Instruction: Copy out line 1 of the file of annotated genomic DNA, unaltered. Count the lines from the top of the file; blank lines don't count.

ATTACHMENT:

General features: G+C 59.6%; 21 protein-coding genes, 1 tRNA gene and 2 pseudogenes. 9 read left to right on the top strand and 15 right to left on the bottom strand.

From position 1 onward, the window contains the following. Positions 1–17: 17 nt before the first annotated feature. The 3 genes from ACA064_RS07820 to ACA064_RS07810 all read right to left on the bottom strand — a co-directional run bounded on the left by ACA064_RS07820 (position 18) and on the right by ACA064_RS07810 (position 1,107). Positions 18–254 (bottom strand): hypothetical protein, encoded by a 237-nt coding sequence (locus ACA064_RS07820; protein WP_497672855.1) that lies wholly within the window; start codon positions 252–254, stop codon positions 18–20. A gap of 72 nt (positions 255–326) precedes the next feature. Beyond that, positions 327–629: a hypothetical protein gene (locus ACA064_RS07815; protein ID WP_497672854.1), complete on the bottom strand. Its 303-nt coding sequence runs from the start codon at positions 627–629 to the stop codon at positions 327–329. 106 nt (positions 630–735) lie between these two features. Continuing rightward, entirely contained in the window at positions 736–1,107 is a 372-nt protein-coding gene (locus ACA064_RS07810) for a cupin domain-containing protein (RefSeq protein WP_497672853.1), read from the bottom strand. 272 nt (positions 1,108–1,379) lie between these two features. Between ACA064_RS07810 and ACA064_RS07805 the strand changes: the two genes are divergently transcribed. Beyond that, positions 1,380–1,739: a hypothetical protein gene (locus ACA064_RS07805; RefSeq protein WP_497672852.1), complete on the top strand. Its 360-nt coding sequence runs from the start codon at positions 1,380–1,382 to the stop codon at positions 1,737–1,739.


General features: G+C 59.6%; 21 protein-coding genes, 1 tRNA gene and 2 pseudogenes. 9 read left to right on the top strand and 15 right to left on the bottom strand.